SAGE Journal Articles
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Journal Article 1: Bright, C. L., Ward, S. K., & Negi, N. J (2011). “The chain has to be broken”: A qualitative investigation of the experiences of young women following juvenile court involvement. Feminist Criminology, 6, 32–53. DOI:10.1177/1557085110393237
Abstract: Whereas the number of girls involved in the juvenile justice system is on the rise, little is known about female juvenile offenders after they reach adulthood. This study aims to explore the meaning that young adult women ascribe to their juvenile court experiences and assess their perceptions of facilitators and barriers to progress in their adult lives. Data on services and support are presented from nine semistructured interviews. Findings include the commonality of mental health issues, substance abuse, and problematic relationships with intimate partners. Implications for service provision and policy, as well as future research directions, are outlined.
Journal Article 2: Makarios, M. D. (2007). Race, abuse, and female criminal violence. Feminist Criminology, 2, 100–116. DOI:10.1177/1557085106296501
Abstract: Gender-specific research on the relationship between childhood abuse and delinquency in females is an important emerging topic in criminology. Feminist criminologists have pointed toward childhood abuse as a key turning point in young girls' lives that leads toward delinquency but have yet to empirically address how this relationship varies along racial lines. This study uses prospective cohort data to test for interactions among child abuse, race, and violent criminal arrest in females. In doing so, it addresses the differences in the effects of abuse across gender and across race in females. Results provide some support for feminist literature finding that although all abused children were more likely to be later arrested for a violent offense, the effects were significantly stronger for abused girls than boys. Still, race and gender interactions reveal no racial differences in the effects of abuse on females.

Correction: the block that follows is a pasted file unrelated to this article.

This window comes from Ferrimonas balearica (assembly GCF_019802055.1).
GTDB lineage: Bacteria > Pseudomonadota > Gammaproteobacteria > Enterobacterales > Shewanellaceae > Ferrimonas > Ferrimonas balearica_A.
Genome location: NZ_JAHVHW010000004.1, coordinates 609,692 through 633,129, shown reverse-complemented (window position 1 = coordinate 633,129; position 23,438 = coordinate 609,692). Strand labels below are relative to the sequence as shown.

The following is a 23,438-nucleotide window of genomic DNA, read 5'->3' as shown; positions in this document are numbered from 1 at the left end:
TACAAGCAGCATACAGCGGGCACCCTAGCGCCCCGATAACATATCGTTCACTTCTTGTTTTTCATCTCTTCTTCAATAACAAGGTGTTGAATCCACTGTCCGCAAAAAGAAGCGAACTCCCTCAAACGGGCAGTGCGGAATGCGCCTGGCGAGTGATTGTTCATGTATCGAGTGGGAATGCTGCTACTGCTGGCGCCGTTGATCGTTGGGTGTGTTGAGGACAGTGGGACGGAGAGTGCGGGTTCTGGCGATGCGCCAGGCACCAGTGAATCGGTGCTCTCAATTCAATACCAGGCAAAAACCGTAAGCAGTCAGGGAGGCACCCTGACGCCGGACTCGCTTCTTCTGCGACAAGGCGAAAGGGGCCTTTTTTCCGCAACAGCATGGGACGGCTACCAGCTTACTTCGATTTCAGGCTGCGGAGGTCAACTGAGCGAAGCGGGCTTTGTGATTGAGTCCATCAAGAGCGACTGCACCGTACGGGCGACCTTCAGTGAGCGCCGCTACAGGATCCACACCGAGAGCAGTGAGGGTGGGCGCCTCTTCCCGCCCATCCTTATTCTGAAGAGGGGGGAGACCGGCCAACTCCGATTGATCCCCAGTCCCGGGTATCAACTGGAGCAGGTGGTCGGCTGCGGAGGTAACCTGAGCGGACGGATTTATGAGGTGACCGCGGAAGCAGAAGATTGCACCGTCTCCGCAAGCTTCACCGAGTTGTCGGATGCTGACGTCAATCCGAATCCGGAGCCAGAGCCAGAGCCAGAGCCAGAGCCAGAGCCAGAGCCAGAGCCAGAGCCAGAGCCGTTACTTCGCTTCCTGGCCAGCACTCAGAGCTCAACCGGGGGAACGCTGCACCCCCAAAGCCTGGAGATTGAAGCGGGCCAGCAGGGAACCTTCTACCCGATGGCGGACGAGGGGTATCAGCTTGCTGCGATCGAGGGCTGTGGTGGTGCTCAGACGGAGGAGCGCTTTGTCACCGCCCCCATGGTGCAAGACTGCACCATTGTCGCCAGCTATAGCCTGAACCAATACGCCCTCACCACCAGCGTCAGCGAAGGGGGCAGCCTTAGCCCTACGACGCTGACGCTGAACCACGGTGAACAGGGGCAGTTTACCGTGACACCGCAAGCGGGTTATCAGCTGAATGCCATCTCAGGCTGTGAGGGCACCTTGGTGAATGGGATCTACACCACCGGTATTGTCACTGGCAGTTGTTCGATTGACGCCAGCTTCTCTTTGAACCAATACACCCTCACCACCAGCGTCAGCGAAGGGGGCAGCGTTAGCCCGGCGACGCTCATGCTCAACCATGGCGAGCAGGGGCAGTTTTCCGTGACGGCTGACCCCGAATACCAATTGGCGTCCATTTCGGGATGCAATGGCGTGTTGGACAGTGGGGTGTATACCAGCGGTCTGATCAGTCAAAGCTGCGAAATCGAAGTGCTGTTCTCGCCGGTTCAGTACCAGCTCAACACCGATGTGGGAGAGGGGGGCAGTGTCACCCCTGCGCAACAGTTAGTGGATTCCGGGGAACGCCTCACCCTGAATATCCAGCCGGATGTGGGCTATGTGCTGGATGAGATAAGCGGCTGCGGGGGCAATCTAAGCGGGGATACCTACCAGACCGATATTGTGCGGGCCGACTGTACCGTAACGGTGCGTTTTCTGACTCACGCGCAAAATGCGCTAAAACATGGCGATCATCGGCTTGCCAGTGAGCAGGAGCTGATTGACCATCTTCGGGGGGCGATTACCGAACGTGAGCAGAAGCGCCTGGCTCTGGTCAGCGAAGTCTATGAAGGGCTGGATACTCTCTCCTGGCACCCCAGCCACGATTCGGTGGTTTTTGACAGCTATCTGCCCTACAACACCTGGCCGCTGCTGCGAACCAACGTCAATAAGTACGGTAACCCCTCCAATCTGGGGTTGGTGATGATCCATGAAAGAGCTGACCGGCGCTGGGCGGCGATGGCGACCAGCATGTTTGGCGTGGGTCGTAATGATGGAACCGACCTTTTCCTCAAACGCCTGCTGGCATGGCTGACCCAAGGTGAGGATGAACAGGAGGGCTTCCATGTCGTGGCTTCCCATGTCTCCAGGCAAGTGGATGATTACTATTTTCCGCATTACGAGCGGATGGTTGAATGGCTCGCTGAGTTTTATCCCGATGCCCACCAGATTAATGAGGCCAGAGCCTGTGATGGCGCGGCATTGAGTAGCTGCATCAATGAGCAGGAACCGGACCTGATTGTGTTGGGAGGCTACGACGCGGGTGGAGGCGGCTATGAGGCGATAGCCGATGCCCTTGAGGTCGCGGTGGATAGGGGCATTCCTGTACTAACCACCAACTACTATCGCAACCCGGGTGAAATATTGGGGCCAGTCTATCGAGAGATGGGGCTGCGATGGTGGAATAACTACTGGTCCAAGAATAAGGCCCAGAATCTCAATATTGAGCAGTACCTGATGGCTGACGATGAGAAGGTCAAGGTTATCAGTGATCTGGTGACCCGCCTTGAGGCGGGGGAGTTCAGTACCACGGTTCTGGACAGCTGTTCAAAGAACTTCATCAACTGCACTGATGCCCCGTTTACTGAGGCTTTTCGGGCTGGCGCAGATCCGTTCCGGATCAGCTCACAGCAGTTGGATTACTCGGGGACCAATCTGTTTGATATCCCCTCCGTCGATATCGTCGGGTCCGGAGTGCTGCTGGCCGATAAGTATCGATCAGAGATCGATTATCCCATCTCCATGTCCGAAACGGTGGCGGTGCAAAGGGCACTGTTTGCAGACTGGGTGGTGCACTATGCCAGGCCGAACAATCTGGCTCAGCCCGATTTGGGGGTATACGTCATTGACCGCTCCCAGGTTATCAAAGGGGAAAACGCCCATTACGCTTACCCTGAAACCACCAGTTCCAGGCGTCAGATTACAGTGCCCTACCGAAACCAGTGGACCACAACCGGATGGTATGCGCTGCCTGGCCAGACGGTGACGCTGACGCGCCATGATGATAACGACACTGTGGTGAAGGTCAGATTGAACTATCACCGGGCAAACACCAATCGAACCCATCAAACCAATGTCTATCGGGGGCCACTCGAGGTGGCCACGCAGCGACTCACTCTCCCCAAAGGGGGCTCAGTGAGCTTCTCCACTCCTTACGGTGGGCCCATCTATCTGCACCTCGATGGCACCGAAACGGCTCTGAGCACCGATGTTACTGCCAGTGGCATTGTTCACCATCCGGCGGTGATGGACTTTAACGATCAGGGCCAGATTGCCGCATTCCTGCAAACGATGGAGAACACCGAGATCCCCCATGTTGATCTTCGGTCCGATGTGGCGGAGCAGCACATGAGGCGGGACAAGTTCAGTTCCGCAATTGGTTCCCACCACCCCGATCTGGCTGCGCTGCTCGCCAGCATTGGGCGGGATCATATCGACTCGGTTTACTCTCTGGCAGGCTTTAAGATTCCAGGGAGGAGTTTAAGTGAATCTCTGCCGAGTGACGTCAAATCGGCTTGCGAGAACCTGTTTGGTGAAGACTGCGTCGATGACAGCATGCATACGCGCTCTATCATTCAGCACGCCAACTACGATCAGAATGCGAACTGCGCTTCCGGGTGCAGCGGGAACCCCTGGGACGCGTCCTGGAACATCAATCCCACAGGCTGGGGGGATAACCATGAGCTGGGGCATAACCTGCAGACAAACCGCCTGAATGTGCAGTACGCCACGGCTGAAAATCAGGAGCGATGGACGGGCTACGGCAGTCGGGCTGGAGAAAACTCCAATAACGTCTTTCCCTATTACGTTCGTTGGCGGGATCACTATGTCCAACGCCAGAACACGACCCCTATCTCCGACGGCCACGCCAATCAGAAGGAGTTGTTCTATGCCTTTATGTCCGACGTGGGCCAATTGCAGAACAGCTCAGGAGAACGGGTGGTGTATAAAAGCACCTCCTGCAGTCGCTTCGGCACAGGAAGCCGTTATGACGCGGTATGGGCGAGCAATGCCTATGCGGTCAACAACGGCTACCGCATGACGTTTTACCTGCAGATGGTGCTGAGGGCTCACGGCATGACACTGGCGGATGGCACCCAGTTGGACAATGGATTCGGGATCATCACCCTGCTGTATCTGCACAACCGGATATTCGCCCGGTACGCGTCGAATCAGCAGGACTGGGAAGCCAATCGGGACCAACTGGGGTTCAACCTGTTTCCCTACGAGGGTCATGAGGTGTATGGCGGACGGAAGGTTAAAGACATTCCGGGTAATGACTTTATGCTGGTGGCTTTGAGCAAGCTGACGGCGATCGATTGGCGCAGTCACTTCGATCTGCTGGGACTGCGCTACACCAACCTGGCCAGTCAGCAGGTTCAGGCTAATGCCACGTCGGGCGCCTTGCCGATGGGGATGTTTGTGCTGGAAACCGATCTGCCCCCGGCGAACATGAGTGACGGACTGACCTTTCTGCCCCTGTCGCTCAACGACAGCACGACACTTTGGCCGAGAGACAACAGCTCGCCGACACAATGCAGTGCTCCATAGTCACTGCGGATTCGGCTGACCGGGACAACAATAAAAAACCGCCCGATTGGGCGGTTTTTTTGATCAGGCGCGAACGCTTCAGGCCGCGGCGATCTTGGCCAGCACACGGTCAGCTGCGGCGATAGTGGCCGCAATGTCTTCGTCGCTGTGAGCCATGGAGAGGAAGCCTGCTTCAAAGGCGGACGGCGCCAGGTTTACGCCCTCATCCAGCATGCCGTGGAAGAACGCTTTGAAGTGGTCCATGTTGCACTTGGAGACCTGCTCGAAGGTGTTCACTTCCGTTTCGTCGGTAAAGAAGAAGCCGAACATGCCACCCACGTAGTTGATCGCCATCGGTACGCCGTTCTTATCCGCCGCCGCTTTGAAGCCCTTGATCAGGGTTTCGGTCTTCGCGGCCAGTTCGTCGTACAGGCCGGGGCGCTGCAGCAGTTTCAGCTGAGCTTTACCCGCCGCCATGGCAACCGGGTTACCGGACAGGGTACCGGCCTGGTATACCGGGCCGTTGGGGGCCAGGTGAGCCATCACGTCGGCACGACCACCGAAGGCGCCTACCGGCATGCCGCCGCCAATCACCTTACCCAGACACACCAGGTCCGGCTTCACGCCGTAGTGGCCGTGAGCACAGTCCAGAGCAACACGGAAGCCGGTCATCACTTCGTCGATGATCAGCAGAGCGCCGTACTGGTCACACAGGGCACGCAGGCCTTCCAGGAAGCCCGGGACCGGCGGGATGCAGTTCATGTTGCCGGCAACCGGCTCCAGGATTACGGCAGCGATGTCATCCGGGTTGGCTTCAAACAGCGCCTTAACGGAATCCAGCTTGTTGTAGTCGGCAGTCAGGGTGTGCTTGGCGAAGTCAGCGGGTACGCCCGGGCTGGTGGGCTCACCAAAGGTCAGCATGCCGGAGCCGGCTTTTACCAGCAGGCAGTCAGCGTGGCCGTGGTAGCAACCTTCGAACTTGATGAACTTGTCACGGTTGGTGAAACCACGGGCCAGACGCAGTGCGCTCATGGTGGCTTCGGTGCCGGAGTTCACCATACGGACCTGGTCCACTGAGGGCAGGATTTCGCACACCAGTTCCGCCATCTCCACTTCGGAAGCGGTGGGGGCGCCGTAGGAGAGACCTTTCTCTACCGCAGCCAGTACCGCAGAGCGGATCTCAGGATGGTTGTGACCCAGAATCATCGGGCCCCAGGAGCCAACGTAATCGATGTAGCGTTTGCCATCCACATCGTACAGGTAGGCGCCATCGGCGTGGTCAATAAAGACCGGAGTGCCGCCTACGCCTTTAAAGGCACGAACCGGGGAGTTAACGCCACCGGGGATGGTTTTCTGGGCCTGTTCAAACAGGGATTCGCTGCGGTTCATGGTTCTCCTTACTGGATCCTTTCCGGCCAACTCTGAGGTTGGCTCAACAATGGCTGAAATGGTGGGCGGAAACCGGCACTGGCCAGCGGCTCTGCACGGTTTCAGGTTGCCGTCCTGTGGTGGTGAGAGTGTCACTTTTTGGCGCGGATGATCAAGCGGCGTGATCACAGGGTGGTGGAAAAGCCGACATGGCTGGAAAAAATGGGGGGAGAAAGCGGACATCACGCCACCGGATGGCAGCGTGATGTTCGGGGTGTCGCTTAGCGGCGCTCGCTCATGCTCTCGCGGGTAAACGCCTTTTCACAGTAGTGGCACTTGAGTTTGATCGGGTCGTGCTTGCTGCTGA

Journal Article 3: Mallicoat, S. L. (2007). Gendered justice: Attributional differences between males and females in the juvenile courts. Feminist Criminology, 2, 4–30.
Abstract: Research on gender and presentencing investigative reports documents that significant differences regarding male and female offenders exist both in terms of criminal history and type of current offense and in the types of problems experienced by offenders and their motivations for engaging in criminal behaviors. Drawing from attribution theory to understand how probation officers make assessments on the culpability of youth on probation, this study addresses whether differences in probation officers’ descriptions of male and female offenders exist that cannot be explained by the seriousness of the crime or the criminal history of the offender. Results indicate areas of significant quantitative and qualitative differences by gender. Although the findings demonstrate that issues of sexuality, drug use, and family conflict continue to represent significant differential pathways for female offenders, it appears that probation officers are beginning to acknowledge the impact of these factors in explaining delinquent behaviors.